To You

Dear,

I hope you are well.

I was mourning and moaning all morning yesterday until i finally managed to get up, washed, grabbed a random book, a notebook, a pen, and hopped onto a ferry. I was puzzled about my role and I couldn’t figure out how I should move on. I even held grudges against you. So I let myself into an escape to this little island, hoping to free my miseries.

As if it were enchanted, this wall shows up within the 5 minutes after I arrived at the island.

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Initially I was walking really fast, unable to find a place in the crowds, dismayed by the festive atmosphere and noisy kids, but yea, why all these grumpiness and self-guard if I came exactly for the “peace of mind in an unstable world”?

I found a place and started reading. It was a book called ‘The Pilgrimage’, written by Paulo Coelho. It was then I got to know this is a book about a pilgrim and his guide together on the “Road to Santiago”, discovering the nature of truth through the simplicity of life. Here and there among the chapters I found myself connecting the contents with us. And out of nowhere, I got this urge to share with you.

‘When you travel, you experience in a very practical way, the act of rebirth. You confront completely new situations, the day passes more slowly, and on most journeys you don’t even understand the language the people speak. So you are like a child just out of the womb. You begin to be more accessible to others because they may be able to help you in difficult situations. And you accept any small favour from the gods with great delight as if it were an episode you would remember for the rest of your life.’

‘At the same time, since all things are new, you see only the beauty in them, and you feel happy to be alive. That’s why a religious pilgrimage has always been one of the most objective ways of achieving insights. The word peccadillo, which means a “small sin”, comes from pecus, which means “defective foot”, a foot that is incapable of walking a road. The way to correct the peccadillo is always to walk forward, adapting oneself to new situations and receiving in return all of the thousands of blessings that life generously offers to those who seek them.’

You might not know how proud I am of you to hear you going on hikes, picking up exercises, looking for courses, considering different job opportunities, etc. These are signs of you breaking chains, and I am so happy and willing to share the joy and outcomes with you. Getting to sound like the me in the post-volunteering video, there is a great deal of things to discover out there, just if we let ourselves to. And you are doing a perfect job opening yourself to all the little beautiful things that bring you happiness. So, keep going, pack up, go, and pick yourself up! I’m sure you will start appreciating life and loving yourself more.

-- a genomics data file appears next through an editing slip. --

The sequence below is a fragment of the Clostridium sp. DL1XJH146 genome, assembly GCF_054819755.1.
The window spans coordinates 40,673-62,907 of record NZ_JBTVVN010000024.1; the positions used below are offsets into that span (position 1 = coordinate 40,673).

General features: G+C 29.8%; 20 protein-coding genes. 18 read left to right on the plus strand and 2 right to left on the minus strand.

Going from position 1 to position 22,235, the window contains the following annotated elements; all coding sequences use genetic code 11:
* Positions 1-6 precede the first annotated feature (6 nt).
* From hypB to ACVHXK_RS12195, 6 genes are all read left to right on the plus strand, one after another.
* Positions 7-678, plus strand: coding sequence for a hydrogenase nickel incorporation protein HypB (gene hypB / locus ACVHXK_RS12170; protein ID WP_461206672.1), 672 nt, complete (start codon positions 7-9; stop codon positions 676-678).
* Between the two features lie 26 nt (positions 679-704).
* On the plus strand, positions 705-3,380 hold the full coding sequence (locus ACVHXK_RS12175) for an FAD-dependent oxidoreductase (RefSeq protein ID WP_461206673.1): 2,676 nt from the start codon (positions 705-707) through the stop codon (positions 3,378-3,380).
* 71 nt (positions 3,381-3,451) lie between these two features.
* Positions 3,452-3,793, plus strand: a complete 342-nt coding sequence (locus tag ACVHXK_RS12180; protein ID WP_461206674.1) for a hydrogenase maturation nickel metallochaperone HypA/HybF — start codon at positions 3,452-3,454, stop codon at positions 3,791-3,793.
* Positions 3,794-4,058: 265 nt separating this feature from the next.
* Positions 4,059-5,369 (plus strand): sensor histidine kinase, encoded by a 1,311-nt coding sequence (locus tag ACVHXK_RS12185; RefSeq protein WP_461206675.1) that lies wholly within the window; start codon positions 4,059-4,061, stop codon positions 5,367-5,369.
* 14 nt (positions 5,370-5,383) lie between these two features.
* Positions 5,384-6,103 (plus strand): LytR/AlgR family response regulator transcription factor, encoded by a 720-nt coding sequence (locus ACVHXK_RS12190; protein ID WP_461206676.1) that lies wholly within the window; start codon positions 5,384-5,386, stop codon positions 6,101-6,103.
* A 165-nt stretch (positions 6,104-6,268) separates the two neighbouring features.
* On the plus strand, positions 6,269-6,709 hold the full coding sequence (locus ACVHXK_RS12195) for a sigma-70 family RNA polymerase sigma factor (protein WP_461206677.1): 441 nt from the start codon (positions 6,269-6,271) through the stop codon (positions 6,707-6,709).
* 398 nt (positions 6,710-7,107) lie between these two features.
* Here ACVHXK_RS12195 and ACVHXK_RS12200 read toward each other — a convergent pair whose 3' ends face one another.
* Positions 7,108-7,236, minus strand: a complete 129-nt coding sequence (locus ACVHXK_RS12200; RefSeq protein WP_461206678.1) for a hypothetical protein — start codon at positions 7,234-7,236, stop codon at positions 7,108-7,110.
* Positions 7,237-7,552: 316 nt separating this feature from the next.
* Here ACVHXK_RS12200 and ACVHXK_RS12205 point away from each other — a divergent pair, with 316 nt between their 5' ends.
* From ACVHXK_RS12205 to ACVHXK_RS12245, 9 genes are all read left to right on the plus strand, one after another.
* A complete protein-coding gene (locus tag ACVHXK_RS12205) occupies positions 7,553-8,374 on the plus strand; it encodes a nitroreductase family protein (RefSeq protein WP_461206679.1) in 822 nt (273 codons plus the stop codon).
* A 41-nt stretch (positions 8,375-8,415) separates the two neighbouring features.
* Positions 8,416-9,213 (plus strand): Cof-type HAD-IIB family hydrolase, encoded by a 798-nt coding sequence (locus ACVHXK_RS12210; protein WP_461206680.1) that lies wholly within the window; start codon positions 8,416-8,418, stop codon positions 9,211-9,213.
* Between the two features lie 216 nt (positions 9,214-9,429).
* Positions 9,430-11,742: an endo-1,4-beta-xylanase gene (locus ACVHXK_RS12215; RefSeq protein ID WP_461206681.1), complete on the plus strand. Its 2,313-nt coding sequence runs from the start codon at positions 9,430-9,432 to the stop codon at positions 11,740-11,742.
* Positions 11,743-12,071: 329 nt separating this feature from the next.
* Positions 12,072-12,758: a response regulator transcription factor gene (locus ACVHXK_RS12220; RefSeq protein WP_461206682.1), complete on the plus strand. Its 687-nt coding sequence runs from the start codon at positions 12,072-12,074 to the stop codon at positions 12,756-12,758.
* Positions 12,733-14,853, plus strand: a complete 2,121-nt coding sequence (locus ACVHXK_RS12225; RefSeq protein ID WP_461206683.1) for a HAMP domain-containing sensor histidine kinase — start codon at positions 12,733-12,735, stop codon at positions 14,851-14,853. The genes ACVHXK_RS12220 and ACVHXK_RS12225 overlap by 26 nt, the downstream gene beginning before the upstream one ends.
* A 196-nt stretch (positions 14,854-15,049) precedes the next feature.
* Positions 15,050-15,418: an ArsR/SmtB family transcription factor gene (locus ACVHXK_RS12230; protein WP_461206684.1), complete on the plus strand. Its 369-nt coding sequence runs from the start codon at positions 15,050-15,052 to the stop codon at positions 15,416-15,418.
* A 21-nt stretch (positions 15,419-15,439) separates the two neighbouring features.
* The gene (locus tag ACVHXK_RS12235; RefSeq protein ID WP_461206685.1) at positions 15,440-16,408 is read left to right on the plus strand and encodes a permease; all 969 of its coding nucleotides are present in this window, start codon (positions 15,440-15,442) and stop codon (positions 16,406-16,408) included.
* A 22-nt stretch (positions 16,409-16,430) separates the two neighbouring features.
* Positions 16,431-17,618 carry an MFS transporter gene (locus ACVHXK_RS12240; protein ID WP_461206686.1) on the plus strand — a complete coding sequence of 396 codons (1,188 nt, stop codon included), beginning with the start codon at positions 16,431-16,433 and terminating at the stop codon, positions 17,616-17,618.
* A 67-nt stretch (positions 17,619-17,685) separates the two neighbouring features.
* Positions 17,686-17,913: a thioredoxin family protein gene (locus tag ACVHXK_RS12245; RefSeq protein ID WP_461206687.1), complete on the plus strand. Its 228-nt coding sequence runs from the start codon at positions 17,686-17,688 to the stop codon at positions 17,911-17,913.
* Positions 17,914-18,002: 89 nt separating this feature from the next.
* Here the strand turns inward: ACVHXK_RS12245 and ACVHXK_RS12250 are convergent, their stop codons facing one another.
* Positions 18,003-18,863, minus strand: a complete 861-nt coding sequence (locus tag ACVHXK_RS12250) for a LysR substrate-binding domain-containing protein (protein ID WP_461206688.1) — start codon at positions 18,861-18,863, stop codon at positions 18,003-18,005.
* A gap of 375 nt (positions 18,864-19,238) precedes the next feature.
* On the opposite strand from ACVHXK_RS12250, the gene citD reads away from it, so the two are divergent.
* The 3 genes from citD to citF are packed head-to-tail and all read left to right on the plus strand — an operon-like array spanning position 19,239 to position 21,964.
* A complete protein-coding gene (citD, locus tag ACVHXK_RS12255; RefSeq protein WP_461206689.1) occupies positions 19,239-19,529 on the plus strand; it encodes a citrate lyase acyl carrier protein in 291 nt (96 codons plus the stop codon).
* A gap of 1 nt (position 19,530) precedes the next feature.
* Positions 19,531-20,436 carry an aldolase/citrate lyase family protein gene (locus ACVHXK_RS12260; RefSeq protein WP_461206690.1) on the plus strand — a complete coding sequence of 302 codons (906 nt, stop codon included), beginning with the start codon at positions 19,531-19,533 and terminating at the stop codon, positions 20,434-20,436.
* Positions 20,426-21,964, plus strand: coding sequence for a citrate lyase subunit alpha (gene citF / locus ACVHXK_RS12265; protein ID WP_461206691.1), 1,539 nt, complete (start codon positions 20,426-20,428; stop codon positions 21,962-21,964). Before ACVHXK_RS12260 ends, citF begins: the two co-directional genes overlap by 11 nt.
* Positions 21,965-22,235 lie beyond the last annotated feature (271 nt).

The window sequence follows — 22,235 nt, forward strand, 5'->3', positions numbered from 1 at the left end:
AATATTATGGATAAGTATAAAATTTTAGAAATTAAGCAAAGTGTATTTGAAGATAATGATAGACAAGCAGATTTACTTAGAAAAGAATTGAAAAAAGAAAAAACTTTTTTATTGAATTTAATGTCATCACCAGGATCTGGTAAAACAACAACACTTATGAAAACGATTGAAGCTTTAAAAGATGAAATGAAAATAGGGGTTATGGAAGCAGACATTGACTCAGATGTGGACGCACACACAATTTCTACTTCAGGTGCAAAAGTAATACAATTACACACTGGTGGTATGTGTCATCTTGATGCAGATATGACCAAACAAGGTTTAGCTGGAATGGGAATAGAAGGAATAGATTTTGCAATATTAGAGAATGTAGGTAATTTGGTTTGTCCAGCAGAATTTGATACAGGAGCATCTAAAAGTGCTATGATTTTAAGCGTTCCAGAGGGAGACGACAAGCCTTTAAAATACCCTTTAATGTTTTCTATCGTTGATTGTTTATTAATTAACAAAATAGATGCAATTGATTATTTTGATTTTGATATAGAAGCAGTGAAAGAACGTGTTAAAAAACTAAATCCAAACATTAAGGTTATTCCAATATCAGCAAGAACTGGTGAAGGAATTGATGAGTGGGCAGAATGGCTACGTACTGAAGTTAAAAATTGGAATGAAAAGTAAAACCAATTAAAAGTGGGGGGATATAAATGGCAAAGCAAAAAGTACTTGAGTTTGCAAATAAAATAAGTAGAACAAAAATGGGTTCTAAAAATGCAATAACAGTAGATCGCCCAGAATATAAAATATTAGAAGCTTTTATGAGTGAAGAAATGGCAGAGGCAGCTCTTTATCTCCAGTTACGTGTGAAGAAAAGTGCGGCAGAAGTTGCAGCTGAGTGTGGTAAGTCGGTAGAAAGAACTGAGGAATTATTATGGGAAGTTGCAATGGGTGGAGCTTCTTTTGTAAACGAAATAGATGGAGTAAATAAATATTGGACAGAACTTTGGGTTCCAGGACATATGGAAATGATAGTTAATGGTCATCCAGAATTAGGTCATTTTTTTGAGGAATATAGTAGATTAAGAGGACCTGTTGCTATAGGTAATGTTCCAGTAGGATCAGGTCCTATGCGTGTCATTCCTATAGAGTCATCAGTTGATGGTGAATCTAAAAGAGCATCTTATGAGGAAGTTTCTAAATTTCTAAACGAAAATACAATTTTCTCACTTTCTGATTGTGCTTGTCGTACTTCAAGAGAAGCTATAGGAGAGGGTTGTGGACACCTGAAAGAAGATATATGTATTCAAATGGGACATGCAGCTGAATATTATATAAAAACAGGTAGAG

Another thing I came across in the book is about fighting between dreams and realities.

’The good fight is one that’s fought in the name of your dreams. When we’re young and our dreams first expose inside us with all their force, we are very courageous, but we haven’t yet learned how to fight. With great effort, we learn how to fight, but by then, we no longer have the courage to go into combat. So we turn against ourselves and do battle within. We become our worst enemy. We say that our dreams were childish, or too difficult to realise, or the result of our not having known enough about life. We kill our dreams because we are afraid to fight the good fight.’

‘When we renounce our dream and find peace, we go through a short period of tranquility. But the dead dreams begin to rot within us and to infect our entire being. We become cruel to those around us, and then we begin to direct this cruelty against ourselves. That’s when illness and psychos arise. What we sought to avoid in combat – disappointment and defeat – come upon us because of our cowardice. And one day, the dead, spoiled dreams make it difficult to breathe, and we actually seek death. It’s death that frees us from our certainties, from our work, and from that terrible peace of our Sunday afternoons.’

Having read these, conversations of you about being not happy, finding solutions and exits, thinking of suicide hit me. Life has not been easy for you and I realised I have just made it even harder when I demanded attention and solutions from you. It startled me that I shouldn’t have discouraged you right in the beginning of your path of redemption, and I am sorry about all the grumbles I made.

Even if you might be struggling in the past or in the present, I have always believed in you, that you are special, that you are capable to achieve great things, that you could love. And I won’t stop believing because I have seen the passion in your eyes that fascinates me. Because I know somewhere deep in you, you have the drive and desire to fight the good fight. And all I wish is to be there all along, not judging, not criticising, and not dragging you behind.

These are the genuine thoughts I carry home from my little ‘pilgrimage’. Bear with my diction and long-windedness!  🙂

Love,
1000 reasons
4 December 2016